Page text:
What motivated you to pursue engineering for global development? I am pursuing engineering for global development because I believe each person has an ethical imperative to use their skills to make a difference and help those in need. I think in the past, passion and good will were considered enough, but I think with true-self reflection on what you personally can offer comes greater responsibility and capacity to help. And the aid industry desperately needs technical knowledge and an understanding of the solvable environmental challenges that are the main causes of global poverty, disease, and starvation.
How do you see this fellowship factoring into your professional goals? I want my work this summer to contribute to a conversation about the sustainability of water projects built and distributed by NGOs and agencies, as well as provide an encyclopedic resource for those considering implementing future projects. Ideally, this fellowship would factor into my professional goals by connecting my academic background in water treatement technologies to researchers and developers building the actual products. I would really like to find out what products have the potential to scale, and maybe jump on board with one.
Indian Institute of Technology, Kanpur
Background Radhika is from India. She is currently pursuing her Masters in Environment Engineering from Indian Institute of Technology, Kanpur, India. In her undergraduate study, she designed a water distribution network for a rural town and determined the working efficiency of water treatment plants in Bhopal. She has worked on spreading social awareness on issues like child labor, the education system and eye donation through street plays. She has also volunteered with relevant NGOs. As her Masters project, she is working on analyzing the harmful emissions of incense burning- a popular source of Indoor Air Pollution in India, and its heath impact. She believes that the true purpose of engineering is to serve the nature and mankind in a sustainable way.
What motivated you to pursue engineering for global development? I have always wanted to work in a field which gives me an opportunity to give back to society. I could have chosen Humanities or Social Volunteering for that matter, but I chose Engineering. This is a field which gives us an opportunity to not only work on the problems but imparts in us the ability to create solutions by ourselves. Technology or engineering solutions are futile if not used for the benefit of the ones who need them the most. Integration of technical knowledge with a zeal to serve should to be the cardinal motive of every engineer. This motivated me to pursue my desire of social development through engineering.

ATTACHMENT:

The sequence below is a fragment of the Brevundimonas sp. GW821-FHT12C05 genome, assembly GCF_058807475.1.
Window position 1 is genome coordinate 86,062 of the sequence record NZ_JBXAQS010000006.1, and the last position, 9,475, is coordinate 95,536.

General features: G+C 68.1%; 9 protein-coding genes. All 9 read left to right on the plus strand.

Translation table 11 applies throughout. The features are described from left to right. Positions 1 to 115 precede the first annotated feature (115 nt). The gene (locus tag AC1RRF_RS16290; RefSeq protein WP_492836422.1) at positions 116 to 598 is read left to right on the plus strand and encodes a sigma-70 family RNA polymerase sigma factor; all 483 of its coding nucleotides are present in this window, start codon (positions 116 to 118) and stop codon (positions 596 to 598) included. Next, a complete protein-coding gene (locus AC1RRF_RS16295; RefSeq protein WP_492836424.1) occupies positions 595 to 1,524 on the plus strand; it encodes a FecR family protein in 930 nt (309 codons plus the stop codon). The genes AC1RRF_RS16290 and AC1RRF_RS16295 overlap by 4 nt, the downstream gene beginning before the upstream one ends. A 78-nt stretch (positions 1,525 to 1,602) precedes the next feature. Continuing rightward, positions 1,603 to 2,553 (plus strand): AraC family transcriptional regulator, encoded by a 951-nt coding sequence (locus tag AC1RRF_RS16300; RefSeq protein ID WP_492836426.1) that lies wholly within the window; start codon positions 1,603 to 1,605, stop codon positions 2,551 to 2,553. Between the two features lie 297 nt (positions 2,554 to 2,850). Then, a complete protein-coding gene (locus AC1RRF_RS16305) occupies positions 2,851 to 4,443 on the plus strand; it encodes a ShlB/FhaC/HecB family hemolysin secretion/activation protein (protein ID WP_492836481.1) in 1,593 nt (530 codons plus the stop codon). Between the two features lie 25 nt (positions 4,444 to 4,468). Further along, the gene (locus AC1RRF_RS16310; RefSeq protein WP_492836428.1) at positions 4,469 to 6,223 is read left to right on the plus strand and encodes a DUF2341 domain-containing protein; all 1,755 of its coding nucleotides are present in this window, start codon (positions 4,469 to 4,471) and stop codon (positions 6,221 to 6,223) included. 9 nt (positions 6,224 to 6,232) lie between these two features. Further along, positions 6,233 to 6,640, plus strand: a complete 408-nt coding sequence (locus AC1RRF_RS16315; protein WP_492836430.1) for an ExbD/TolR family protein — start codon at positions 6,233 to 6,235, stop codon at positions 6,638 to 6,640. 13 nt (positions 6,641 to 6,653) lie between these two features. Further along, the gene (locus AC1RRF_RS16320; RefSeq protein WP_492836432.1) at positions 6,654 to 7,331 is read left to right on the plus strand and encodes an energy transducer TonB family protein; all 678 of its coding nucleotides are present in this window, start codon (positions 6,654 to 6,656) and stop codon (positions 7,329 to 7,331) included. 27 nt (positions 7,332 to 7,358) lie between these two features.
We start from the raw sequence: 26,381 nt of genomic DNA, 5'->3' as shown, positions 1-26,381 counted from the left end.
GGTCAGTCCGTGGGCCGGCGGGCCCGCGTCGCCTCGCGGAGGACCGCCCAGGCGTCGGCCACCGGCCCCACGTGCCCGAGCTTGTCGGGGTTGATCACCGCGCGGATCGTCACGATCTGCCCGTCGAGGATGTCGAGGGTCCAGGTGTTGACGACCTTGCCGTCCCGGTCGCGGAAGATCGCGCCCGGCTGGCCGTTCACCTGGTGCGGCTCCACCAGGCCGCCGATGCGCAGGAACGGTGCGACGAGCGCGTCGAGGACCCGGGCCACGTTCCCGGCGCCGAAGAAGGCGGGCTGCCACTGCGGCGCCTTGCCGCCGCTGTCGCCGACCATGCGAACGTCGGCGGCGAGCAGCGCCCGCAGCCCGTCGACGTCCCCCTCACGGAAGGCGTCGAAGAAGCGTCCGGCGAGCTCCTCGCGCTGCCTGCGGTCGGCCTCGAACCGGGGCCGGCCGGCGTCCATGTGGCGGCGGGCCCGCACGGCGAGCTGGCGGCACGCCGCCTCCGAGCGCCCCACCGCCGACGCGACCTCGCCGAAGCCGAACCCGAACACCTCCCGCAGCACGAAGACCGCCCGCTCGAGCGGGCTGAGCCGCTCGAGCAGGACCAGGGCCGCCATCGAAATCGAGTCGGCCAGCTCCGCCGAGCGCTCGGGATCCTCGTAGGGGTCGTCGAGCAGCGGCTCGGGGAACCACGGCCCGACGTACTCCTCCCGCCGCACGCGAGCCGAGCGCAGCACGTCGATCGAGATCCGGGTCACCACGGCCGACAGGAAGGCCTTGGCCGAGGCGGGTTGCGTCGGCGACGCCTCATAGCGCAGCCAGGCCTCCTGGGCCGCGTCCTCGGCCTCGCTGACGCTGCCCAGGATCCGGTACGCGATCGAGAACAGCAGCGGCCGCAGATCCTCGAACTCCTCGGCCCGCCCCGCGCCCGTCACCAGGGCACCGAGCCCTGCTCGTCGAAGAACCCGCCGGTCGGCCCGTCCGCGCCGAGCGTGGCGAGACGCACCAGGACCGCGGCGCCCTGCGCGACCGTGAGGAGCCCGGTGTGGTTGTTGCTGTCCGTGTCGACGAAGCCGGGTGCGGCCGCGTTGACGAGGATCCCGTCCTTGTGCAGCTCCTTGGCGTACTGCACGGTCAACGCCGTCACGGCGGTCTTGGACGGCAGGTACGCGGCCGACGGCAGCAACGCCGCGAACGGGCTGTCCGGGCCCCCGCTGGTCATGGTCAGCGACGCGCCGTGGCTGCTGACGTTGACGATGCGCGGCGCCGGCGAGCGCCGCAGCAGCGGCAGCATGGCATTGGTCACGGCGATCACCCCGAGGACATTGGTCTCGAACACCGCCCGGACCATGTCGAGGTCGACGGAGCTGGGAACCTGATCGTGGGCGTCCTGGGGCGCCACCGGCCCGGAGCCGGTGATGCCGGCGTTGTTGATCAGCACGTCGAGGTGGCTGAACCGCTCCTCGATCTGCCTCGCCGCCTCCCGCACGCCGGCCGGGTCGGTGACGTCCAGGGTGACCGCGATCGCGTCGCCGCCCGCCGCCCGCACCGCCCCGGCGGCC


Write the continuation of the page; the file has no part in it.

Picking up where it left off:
How do you see this fellowship factoring into your professional goals? I am determined to work in the field of environmental and resource sustainability and E4C fellowship is a propitious platform which would enhance my knowledge of the innovations taking place in the field. I'm looking forward for an experience that would help me to explore the technology on a more feasible and accessible ground. Moreover, this will give me an opportunity to connect and exchange ideas with people of different boundaries, cultures and perspectives.
Peace Corps Masters International program at Oregon State University
Background Megan is from Cohasset, Massachusetts, USA and is pursuing her MS in Mechanical Engineering through the Peace Corps Masters International program at Oregon State University. The degree combines graduate research with a full service in the Peace Corps, which she completed in Tanzania. Her research, a synthesis of work performed in Tanzania and at Oregon State, is centered on school resource security and focuses on water, sanitation and energy.
What motivated you to pursue engineering for global development? As I pursued my undergraduate degree and had the opportunity to begin research in the field, I was slowly exposed to the countless possibilities for engineers beyond the traditional scope of work set forth by textbooks or classrooms. I had the chance to experience firsthand the challenges that engineers can face when working in unfamiliar settings, which turned into my motivation to continually improve my understanding of the social and cultural contexts in which I would be working. During my graduate studies I had the opportunity to really dive into the field of global development by living and working abroad in a small village for over two years. This period was the ultimate learning experience; through immersion I better understood how to listen and collaborate directly with community members. My goal is to continue to work for and with communities to develop their own initiatives into innovations.